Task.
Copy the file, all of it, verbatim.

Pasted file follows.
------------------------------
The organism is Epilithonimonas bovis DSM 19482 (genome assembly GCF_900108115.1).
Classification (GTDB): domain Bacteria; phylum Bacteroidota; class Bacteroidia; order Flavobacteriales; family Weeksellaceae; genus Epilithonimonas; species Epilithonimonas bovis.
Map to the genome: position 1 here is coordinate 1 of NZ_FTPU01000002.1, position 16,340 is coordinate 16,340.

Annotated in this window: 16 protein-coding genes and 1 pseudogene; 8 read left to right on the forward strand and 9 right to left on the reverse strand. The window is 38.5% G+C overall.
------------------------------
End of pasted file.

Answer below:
The organism is Epilithonimonas bovis DSM 19482 (genome assembly GCF_900108115.1).
Classification (GTDB): domain Bacteria; phylum Bacteroidota; class Bacteroidia; order Flavobacteriales; family Weeksellaceae; genus Epilithonimonas; species Epilithonimonas bovis.
Map to the genome: position 1 here is coordinate 1 of NZ_FTPU01000002.1, position 16,340 is coordinate 16,340.

Annotated in this window: 16 protein-coding genes and 1 pseudogene; 8 read left to right on the forward strand and 9 right to left on the reverse strand. The window is 38.5% G+C overall.